- Thu Mar 23, 2023 5:42 pm
For the answer to your question, I would start by looking at the second paragraph of the passage. The paragraph starts by explaining that the decision was based on the 14th Amendment, which applies to state action. But restrictive covenants don't appear to be state action. They are contracts between two individuals. The court therefore said that the covenants themselves were legal, but the enforcement of them by the state was an unacceptable action under the 14th Amendment. Their reasoning meant that the court can only enforce contract provisions that would be legal for the state itself to do.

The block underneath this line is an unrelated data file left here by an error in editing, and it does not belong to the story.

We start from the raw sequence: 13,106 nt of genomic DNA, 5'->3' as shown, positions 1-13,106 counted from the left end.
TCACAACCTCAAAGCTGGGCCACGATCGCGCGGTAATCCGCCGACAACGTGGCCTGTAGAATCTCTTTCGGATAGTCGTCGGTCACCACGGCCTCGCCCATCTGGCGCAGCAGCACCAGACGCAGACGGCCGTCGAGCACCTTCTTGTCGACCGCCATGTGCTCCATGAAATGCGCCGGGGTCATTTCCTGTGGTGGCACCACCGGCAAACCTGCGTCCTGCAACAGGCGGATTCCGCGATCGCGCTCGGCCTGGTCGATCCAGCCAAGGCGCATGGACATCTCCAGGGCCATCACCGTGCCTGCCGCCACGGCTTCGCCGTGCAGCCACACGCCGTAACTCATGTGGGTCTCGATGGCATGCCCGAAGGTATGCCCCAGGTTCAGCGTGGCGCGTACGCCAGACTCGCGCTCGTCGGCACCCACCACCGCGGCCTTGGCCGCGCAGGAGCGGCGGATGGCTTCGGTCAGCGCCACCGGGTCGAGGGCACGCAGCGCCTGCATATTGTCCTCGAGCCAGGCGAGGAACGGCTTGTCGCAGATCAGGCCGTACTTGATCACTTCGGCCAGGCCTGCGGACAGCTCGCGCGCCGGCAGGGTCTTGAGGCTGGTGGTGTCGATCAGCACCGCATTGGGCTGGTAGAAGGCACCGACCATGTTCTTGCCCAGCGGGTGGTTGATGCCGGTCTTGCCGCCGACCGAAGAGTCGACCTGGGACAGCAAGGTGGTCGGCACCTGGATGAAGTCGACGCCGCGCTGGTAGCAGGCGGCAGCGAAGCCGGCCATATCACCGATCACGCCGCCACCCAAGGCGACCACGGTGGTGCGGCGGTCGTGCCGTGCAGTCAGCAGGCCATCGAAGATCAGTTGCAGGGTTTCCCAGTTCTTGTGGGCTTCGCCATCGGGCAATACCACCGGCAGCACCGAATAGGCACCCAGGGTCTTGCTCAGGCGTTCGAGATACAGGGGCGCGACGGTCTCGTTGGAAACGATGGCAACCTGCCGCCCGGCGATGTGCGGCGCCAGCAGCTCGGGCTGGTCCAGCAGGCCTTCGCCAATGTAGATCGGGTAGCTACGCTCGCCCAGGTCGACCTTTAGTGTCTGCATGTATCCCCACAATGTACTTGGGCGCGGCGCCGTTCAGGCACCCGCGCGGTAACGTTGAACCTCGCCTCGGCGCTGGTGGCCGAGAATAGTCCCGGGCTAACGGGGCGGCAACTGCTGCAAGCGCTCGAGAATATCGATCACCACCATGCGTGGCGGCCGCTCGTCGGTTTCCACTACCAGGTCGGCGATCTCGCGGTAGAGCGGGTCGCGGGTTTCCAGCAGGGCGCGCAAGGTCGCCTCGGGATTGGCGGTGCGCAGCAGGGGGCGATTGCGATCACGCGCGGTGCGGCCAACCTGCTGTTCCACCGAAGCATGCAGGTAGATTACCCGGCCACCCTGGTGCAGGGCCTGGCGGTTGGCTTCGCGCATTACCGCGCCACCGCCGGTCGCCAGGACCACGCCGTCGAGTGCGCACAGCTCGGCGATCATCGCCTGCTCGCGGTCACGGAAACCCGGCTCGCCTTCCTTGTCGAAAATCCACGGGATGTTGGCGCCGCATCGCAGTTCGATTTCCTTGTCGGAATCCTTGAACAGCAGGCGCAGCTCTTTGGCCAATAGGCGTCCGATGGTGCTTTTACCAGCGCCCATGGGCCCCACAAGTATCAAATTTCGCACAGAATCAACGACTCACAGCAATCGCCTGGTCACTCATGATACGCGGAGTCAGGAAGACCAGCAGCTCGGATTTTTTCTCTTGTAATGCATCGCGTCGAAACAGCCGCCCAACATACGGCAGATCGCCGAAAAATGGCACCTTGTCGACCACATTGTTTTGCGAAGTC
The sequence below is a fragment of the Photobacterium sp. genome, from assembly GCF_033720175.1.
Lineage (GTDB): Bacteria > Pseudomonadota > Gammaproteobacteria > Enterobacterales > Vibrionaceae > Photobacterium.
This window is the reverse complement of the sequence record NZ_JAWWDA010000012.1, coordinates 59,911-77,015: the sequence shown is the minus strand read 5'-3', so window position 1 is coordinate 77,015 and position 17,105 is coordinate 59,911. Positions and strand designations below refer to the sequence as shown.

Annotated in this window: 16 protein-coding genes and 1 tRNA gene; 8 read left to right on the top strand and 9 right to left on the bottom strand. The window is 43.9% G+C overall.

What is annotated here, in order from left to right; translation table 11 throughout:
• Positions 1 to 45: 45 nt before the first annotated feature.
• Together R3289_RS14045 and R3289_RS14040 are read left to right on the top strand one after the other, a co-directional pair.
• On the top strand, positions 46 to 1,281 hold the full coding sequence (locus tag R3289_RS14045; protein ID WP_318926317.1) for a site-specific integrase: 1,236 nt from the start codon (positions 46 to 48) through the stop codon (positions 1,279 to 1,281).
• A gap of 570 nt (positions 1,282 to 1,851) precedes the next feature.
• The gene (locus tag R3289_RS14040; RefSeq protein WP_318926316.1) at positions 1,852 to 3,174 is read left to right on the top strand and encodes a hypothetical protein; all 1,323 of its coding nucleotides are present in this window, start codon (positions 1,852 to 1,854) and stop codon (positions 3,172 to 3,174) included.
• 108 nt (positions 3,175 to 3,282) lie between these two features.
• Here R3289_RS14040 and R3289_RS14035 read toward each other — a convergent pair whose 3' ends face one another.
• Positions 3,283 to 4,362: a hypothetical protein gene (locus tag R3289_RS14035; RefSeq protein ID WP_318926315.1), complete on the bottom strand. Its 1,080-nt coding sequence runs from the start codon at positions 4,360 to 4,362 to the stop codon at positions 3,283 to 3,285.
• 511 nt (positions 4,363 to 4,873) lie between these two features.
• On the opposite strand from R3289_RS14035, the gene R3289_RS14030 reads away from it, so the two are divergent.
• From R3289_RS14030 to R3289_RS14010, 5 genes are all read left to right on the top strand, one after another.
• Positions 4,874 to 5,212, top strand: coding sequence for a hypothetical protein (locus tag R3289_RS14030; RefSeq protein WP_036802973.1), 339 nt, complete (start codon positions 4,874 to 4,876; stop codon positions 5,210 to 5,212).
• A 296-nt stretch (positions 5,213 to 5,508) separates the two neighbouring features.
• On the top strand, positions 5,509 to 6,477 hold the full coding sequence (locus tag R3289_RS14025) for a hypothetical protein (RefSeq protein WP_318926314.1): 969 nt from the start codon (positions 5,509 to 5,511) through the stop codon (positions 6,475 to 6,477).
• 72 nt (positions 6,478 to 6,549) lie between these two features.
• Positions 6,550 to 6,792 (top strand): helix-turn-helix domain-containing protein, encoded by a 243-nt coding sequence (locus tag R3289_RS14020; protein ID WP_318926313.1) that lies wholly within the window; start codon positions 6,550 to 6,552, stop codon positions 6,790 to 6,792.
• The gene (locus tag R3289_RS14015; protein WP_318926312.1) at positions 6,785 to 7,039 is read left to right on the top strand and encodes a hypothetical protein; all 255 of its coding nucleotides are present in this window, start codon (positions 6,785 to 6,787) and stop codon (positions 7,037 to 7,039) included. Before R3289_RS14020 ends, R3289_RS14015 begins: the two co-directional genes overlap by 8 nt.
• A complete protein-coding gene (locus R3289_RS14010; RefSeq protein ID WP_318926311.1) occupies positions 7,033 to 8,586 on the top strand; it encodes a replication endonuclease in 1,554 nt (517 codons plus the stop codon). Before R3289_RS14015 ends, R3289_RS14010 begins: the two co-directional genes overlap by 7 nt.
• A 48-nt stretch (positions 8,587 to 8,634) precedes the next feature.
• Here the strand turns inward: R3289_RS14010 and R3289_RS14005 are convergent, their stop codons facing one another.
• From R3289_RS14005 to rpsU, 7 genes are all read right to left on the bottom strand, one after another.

The next paragraph explains why that is a problem. It uses the example of a contract that restricts the speech of one of the parties. Contracts to restrict speech are typically perfectly legal between individuals and common in exchange for settlements. However, the government couldn't have an individual sign the same contract with them without potential First Amendment violations. The reasoning from the Shelley case would have meant that individuals couldn't enforce those contracts because judicial enforcement would mean the state was restricting speech, as opposed to individuals. And in fact, courts have refused to use the Shelley reasoning to apply cases of speech or other private action.
Hope that helps!